Figure 3
figure3

(a) ln σ versus T−1/4 plot for the as-grown state, Pdown and Pup. (b) Calculated electroresistance as a function of temperature. (c) Electroresistance as a function of magnetic field measured at 5 K. (d) Upon ferroelectric polarization switching of PZT the grain boundary generated barrier changes its effective shape resulting in a change of the effective thickness of the tunnelling barrier and, concomitantly, in the observed change of resistance.

The failure to explain the obtained resistance modulation by VRH at low temperature suggests that another transport mechanism can play an important role. The particular influence of the grain boundaries on the conductivity in the (LaxA1−x)MnO3 family has been exhaustively studied29 and it has been proposed that the conductivity at T < Tup-turn can be influenced by the tunnelling current between different grains; therefore grain boundaries act as an insulating layer30,31,32. A tunnelling barrier with several localized states in the insulator follows the relationship I = V·G(V), where G(V) = G0 + G1 + G2V4/3 + G3V5/2 after Glazman and Matveev33 and it can be used to describe the obtained transport properties in grainy (LaxA1−x)MnO3 films as demonstrated in detail in ref. 30 and more recent works in ref. 34. In Fig. 2c, the data have been fitted by the aforementioned Glazman-Matveev equation (the goodness of the fit and the fitted parameters are presented in Table S6 in Supplementary information). The good quality of the fitting, in agreement with the resemblance of the I-V characteristics shown in ref. 30 for samples where the tunnelling through grains is predominant, indicates that for Pdown the contribution of the tunnelling current is smaller than for Pup. Interestingly, in the ohmic regime (low V), where G(V) ≈ G0 + G1, the tunnelling resistivity shows a large change from ≈3 (for Pup) to ≈27 (for Pdown) kΩ·cm (near 1000%).

Tunnelling is a temperature independent effect; therefore the found modulation must be temperature independent. This is confirmed by the dependence of the electro-resistance on temperature shown in Fig. 3b that displays a plateau at temperatures below Tup-turn. Note that the term “electroresistance” does not have the same physical origin as resistive-switching, or tunnel electroresistance based devices. Here it accounts for the modulation of the tunnel magnetoresistance between LSMO grains by electric field. When the temperature is further increased above Tup-turn, the electroresistance is no longer limited by tunnelling, which results in a gradual decrease of ER. This is in agreement with the quantum-mechanical origin of the tunnelling current and with the coexistence of tunnelling and overbarrier current (not tunnelling) as already introduced in ref. 35. The ER plateau not found until 200 K indicates that tunnelling is still present at this very high temperature. In Fig. 3c, it is shown the dependence of the electroresistance on magnetic field. It can be inferred that it reaches a maximum near the magnetic coercive field, indicating that the spin-polarization (which depends on the particular shape of the DOS) changes upon ferroelectric switching, which accounts for the modulation of magnetoresistance.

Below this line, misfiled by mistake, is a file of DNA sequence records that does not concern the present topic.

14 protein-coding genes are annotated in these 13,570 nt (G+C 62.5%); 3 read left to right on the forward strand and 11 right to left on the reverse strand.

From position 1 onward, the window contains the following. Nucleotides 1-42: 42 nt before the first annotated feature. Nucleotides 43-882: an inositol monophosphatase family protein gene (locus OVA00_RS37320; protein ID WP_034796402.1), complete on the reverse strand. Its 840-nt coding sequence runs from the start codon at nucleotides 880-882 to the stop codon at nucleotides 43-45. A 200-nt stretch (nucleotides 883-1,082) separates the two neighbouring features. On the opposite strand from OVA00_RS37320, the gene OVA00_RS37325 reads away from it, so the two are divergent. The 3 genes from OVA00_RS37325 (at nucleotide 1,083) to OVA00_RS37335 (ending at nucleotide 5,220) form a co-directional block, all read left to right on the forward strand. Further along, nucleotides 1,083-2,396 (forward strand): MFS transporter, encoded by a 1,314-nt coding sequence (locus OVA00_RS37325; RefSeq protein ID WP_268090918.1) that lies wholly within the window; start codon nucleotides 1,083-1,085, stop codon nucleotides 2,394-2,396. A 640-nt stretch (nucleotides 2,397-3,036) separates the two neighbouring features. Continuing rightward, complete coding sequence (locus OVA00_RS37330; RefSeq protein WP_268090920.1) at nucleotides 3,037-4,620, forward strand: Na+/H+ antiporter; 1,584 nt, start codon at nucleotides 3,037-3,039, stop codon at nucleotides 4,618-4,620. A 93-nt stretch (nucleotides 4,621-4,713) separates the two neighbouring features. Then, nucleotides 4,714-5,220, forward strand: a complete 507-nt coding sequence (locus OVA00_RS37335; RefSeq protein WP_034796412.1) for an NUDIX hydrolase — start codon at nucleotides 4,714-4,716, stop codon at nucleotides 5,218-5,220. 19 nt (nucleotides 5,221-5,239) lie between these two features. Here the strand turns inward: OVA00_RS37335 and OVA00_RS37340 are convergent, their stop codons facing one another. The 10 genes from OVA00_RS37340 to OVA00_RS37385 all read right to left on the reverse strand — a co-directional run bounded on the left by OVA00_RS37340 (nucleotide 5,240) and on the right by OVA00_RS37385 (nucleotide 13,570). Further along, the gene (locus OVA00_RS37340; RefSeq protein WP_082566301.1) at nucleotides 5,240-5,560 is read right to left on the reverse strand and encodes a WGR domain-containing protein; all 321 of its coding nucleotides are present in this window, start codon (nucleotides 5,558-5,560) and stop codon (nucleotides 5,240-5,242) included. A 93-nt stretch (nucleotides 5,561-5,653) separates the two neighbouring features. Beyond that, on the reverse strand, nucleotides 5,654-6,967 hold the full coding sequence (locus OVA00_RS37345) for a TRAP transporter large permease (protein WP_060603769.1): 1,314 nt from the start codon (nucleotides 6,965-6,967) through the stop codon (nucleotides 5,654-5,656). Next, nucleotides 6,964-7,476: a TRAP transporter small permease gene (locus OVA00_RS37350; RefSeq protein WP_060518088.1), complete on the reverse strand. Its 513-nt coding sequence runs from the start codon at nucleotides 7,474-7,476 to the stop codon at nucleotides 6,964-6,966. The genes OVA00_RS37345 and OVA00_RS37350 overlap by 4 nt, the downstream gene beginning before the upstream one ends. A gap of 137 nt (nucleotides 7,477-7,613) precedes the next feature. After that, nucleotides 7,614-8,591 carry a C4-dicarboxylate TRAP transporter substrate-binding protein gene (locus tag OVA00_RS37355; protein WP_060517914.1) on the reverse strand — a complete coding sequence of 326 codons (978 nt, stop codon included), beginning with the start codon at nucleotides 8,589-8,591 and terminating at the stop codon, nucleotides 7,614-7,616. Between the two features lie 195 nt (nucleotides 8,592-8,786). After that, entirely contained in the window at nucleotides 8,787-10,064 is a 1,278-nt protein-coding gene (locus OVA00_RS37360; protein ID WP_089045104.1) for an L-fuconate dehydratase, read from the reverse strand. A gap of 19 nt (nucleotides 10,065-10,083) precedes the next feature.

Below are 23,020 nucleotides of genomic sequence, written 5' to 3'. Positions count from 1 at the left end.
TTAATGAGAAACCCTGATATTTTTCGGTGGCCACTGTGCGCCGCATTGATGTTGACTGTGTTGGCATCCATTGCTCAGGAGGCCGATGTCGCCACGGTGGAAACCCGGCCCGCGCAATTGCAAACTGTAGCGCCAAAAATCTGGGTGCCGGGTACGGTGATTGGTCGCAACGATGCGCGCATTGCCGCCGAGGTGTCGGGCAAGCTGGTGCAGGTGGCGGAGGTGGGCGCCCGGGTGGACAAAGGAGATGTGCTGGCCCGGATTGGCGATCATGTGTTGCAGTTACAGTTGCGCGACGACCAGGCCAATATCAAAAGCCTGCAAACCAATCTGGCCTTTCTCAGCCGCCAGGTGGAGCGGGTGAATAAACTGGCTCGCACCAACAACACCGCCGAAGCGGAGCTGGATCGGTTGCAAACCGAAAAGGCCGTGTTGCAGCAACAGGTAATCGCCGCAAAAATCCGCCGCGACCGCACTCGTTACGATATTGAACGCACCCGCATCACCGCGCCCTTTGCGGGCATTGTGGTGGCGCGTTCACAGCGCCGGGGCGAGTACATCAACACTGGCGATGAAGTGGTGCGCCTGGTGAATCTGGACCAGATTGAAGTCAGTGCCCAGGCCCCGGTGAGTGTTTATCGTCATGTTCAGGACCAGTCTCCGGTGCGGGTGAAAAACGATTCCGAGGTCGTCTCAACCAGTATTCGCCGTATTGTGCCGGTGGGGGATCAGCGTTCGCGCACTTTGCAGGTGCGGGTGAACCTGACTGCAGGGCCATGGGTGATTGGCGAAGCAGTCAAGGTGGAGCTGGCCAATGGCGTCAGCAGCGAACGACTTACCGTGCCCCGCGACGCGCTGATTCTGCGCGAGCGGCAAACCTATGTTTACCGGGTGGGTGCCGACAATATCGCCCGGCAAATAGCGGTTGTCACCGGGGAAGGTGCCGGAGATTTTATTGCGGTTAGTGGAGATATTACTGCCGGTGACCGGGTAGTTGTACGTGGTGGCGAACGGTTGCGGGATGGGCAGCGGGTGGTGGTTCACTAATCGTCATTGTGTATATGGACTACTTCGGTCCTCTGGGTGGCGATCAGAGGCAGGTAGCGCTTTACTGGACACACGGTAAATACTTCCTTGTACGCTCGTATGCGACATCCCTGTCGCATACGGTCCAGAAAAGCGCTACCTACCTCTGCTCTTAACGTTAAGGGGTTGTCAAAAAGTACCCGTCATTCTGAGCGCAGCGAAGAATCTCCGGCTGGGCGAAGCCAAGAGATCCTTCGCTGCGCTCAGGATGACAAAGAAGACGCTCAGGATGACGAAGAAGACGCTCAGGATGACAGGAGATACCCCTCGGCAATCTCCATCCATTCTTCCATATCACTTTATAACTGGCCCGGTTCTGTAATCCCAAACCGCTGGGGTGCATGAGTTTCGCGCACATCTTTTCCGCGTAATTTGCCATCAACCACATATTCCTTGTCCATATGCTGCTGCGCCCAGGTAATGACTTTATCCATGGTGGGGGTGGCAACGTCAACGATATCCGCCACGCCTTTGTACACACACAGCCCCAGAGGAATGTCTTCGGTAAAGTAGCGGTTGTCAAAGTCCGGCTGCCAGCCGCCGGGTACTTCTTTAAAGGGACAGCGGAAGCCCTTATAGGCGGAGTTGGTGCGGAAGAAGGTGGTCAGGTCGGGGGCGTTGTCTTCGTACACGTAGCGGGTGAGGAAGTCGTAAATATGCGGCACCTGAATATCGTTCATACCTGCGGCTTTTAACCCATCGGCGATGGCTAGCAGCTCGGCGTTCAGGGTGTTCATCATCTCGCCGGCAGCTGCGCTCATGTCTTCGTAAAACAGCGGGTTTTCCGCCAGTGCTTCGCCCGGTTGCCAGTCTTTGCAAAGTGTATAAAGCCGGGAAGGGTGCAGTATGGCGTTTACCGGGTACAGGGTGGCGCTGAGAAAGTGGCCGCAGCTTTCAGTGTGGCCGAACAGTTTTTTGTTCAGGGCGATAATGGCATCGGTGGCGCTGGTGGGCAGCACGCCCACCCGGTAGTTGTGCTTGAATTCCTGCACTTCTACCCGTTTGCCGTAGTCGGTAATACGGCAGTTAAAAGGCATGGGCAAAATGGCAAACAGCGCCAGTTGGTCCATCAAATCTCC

These results indicate that the observed change is dictated by the variation of effective shape of the tunnelling barrier between grains, instead of by the number of available carriers or localized states upon switching. To sum up, in Fig. 3d, we have sketched the present scenario. In Fig. 3d (left panel), it is depicted a grain boundary in between two LSMO grains (labelled). For Pup (Fig. 3d (middle panel)), the current will flow through tunnelling between different LSMO grains. The tunnel barrier shape is defined by its thickness and height and the tunnelling probability decreases when both thickness and/or height increase. For Pdown (Fig. 3d (right panel)), the grain boundary would change its properties and therefore the effective thickness and height of the tunnel barrier are modified. According to the results presented here for Pdown the tunnelling probability is less, which has been depicted in Fig. 3d by an increase of the tunnelling thickness and/or height. A plausible scenario is that the insulating grain boundaries26 can change their properties by the change in the electrical doping induced by the electric field. This results in a change in the effective insulating thickness, which accounts for a change in the tunnelling probability. Elucidating the particular origin (change in height or in thickness) of the modulation of the tunnelling current is beyond the scope of the present work.

To summarise, the shifting of TMI by 16 K and the change of magnetoresistance upon ferroelectric switching are a clear indications of a large modification of the magnetic properties by an electric field. Remarkably, the TMI shift of 16 K largely exceeds that of any other field-effect device based on FM-SC15 and it is similar to that found in similar epitaxial heterostructures19,28,36. The analysis of the obtained data allows us to conclude that the change of magnetic properties and the variations of the transport properties of the grain boundary (acting as a tunnelling barrier between grains) account for the observed resistance modulation upon ferroelectric switching. The dependence of ER on temperature indicates that the tunnelling current contribution is still present at least up to ~225 K. These results obtained in an integrated Si structure are of great interest for industrial applications. Moreover, the findings presented here claim for more investigation on horizontal tunnelling barriers (artificial or self-assembled and magnetic or electric) modulated by external electric field effect.

Methods

Sample growth

PZT/LSMO bilayers were fabricated by Pulsed Laser Deposition (PLD) on commercial as-received Si(001) wafers in a two steps process, following the same procedure described elsewhere28. Thickness of the samples has been determined by TEM measurements show in Fig. S7 of Supplementary information.

TEM characterization

TEM investigation has been performed by using FEI TITAN 80–300 operated at 300 kV.